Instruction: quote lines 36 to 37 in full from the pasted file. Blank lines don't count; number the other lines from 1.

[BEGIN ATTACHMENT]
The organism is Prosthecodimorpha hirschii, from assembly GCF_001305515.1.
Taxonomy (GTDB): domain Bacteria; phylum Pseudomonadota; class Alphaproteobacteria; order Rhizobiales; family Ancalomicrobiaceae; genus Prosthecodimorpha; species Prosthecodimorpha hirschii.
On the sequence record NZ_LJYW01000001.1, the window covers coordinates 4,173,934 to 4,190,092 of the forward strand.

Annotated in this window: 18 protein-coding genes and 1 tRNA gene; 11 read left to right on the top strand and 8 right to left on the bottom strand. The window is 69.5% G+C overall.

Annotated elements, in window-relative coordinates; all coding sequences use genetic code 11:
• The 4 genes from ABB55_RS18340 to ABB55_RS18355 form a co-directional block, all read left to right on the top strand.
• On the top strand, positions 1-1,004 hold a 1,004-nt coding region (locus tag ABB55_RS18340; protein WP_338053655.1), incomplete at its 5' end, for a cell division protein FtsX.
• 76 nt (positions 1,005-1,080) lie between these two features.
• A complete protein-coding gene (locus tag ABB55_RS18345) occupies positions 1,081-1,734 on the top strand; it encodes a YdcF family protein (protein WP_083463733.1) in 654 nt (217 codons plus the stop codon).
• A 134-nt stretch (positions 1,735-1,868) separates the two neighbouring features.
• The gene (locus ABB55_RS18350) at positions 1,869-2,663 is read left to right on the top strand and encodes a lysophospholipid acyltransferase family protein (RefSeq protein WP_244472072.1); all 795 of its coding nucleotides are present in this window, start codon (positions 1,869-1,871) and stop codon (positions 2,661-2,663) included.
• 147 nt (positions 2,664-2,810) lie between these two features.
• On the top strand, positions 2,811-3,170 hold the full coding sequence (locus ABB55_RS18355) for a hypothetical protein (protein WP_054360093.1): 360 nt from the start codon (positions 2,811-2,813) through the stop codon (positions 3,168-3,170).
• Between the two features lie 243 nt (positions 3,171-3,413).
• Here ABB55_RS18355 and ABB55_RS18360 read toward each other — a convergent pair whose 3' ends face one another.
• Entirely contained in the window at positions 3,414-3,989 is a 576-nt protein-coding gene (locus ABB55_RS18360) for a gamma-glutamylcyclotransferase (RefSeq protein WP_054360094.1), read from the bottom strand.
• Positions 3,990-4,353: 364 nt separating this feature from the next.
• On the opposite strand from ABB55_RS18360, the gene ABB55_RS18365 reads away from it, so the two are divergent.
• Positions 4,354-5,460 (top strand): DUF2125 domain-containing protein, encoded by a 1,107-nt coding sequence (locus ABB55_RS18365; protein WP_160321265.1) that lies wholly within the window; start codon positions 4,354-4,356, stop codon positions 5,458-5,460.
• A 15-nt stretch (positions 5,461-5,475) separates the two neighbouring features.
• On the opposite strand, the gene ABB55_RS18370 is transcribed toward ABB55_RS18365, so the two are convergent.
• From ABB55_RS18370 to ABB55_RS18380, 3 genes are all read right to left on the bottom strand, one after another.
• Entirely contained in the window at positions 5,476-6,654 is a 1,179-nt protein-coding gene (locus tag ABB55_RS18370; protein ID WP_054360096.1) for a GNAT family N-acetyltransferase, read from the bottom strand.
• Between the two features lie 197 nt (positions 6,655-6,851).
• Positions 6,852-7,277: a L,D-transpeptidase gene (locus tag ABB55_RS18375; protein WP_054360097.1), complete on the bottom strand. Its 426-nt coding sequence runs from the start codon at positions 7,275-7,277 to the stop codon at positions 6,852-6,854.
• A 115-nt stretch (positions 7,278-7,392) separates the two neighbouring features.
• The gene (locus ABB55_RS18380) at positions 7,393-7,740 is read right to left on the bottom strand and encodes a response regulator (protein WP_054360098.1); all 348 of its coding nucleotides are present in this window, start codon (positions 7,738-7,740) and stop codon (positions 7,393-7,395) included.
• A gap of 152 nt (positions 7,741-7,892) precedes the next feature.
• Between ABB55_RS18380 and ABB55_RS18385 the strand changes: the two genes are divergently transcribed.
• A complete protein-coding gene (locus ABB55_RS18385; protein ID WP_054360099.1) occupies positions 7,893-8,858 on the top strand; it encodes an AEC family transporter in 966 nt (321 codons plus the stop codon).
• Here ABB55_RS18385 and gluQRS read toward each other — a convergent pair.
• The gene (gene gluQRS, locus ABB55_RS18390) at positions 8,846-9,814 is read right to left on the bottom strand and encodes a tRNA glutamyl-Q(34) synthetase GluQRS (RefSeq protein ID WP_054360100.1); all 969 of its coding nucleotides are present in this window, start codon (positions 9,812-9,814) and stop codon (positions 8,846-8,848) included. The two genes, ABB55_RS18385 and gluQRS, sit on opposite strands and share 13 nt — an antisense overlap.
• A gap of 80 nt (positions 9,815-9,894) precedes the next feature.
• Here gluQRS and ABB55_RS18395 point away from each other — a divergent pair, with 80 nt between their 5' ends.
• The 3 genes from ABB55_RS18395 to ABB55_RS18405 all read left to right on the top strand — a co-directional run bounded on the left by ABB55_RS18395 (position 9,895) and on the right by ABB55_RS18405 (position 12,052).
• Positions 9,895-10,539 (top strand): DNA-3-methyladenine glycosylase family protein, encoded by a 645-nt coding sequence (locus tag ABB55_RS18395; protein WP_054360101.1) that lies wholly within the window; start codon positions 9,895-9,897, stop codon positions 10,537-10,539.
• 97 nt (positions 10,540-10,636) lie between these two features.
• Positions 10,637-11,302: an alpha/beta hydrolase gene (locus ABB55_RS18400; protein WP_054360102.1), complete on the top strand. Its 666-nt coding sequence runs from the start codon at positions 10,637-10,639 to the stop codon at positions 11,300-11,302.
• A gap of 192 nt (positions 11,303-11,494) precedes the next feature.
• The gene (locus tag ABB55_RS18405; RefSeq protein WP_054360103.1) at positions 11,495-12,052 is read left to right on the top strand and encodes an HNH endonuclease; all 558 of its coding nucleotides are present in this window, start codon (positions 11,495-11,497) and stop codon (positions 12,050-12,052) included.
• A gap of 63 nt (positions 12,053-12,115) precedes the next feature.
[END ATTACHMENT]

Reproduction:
• Positions 9,895-10,539 (top strand): DNA-3-methyladenine glycosylase family protein, encoded by a 645-nt coding sequence (locus tag ABB55_RS18395; protein WP_054360101.1) that lies wholly within the window; start codon positions 9,895-9,897, stop codon positions 10,537-10,539.
• 97 nt (positions 10,540-10,636) lie between these two features.